British land-based gaming revenues decline

Revenue from gaming machines fell by 25 per cent in 2019-20.
Revenue from gaming machines fell by 25 per cent in 2019-20.

Betting shops, casinos and bingo halls all saw declines for the financial year ending March 31.

UK.- Gross gaming yield (stakes minus payouts) fell by 0.6 per cent year-on-year to £14.22bn for the 12 months ending March 31.

Online gaming, including sports betting, bingo and online casino, saw growth while most land-based segments suffered a decline in revenues.

Online revenues grew by 8.1 per cent overall to £5.68bn, making online the largest contributor.

Meanwhile, land-based revenues declined as revenue from B2 gaming machines (fixed-odds betting terminals) plunged by 99 per cent after maximum stakes were slashed to £2 from April 2019.

The last 11 days of the reporting period also coincided with the closure of land-based venues owing to the start of restrictions introduced due to the Covid-19 pandemic.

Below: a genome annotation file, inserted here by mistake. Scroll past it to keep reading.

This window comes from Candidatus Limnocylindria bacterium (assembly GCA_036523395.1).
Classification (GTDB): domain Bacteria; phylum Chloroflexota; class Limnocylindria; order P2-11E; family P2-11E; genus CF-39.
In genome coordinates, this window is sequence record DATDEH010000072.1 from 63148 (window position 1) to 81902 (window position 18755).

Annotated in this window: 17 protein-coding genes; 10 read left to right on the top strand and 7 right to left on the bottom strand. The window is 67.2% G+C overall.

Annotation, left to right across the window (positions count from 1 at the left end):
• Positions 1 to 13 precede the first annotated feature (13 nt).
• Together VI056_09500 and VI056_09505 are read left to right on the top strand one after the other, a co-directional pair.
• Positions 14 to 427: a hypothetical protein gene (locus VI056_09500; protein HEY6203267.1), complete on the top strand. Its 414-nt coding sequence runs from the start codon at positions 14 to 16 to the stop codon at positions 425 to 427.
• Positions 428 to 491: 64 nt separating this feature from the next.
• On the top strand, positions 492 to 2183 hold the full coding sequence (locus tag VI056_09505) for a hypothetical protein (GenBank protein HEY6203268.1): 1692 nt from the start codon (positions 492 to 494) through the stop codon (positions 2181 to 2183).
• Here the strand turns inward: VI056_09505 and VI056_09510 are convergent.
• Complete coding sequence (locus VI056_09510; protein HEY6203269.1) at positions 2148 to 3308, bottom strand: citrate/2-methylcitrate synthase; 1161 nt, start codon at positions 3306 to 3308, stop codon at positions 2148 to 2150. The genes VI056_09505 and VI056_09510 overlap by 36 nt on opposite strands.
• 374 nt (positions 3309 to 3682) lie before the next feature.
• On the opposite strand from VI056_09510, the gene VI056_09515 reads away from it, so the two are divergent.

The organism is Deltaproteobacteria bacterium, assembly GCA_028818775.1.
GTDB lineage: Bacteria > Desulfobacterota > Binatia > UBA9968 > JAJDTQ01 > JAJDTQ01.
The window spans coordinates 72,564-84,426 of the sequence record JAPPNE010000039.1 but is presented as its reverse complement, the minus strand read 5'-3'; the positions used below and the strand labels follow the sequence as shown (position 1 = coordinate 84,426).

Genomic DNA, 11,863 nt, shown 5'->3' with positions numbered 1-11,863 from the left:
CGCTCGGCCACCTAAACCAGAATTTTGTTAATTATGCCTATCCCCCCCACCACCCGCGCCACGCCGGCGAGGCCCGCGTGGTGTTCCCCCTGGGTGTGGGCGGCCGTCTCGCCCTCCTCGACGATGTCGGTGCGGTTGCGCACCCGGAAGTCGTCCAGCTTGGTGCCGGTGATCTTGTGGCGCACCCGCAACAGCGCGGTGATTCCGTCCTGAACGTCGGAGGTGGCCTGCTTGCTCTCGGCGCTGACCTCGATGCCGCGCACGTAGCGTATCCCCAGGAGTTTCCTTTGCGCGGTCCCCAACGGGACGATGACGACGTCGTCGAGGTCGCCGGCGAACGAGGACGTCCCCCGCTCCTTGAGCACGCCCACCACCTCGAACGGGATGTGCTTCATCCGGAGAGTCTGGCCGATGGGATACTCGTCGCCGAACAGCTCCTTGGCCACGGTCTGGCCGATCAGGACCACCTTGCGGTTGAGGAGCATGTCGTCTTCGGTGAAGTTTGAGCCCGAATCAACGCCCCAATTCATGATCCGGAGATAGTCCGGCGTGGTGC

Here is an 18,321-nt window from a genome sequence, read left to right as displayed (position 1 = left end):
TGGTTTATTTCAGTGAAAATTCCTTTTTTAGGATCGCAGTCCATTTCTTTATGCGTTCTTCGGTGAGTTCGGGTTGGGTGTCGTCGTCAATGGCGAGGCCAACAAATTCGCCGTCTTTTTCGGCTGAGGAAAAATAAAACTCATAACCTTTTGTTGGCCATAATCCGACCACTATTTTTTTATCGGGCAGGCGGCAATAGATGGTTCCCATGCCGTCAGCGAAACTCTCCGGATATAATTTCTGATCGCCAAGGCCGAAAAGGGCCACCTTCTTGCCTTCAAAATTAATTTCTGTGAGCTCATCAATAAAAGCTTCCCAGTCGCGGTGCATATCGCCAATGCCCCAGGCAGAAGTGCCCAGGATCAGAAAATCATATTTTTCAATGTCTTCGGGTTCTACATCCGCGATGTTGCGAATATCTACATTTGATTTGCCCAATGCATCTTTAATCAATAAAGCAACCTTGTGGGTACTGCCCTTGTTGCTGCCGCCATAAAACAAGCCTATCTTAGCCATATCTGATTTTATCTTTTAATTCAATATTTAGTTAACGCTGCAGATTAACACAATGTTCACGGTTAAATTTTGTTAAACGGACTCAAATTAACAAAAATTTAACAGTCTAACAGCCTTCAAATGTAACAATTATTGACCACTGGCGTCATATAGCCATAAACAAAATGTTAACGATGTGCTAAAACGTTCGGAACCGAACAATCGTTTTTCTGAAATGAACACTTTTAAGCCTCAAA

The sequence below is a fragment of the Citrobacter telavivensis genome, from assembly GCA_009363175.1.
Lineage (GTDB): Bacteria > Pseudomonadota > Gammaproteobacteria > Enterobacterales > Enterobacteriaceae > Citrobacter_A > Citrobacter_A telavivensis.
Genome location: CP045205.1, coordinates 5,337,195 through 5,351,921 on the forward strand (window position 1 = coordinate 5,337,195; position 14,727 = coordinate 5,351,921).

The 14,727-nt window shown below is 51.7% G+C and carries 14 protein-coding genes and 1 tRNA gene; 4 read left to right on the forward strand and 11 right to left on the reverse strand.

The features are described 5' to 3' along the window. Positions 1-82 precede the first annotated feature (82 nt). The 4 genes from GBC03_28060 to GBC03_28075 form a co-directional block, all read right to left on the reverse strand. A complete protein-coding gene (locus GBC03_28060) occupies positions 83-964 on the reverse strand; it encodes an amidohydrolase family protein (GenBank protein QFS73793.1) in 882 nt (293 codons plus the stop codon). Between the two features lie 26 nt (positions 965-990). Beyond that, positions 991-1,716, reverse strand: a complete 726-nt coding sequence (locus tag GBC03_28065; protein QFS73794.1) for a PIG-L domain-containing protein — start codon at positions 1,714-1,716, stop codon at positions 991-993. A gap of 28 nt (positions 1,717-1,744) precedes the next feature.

Within the online segment, casino remained the largest contributor, up 3.7 per cent to £3.18bn, but sports betting saw the strongest growth. Revenue from online sports betting grew by 15.5 per cent year-on-year to £2.33bn.

In the land-based segment, the dramatic drop in revenue from B2 machines saw total gaming machine revenue drop by 25.6 per cent to £2.09bn. Some of the drop in revenue from B2 machines was made up by B3 machines, which saw revenue increase by 39.5 per cent to £1.54bn. 

The new stake limits on B2 machines impacted overall betting shop revenue by 26.4 per cent, dropping to £2.40bn. The number of betting shops in business fell by 7.7 per cent to 7,681. 

Revenues also fell at bingo halls, down 5.7 per cent on the previous financial year to £636m, and at land-based casinos, down 4.0 per cent to £1.02bn. Arcades were the only land-based sector to see growth, with revenue up 8.8 per cent to £477.3m. 

The National Lottery saw sales of £5.45bn in retail and £2.46bn in online sales, generating a 10.4 per cent increase in gross gaming yield at £3.40bn.

MPs in the UK have blasted as “farcical” claims from the National Lottery operator, Camelot, that it will take a year to enforce a change in age restrictions on its products.

In this article:
finance results UK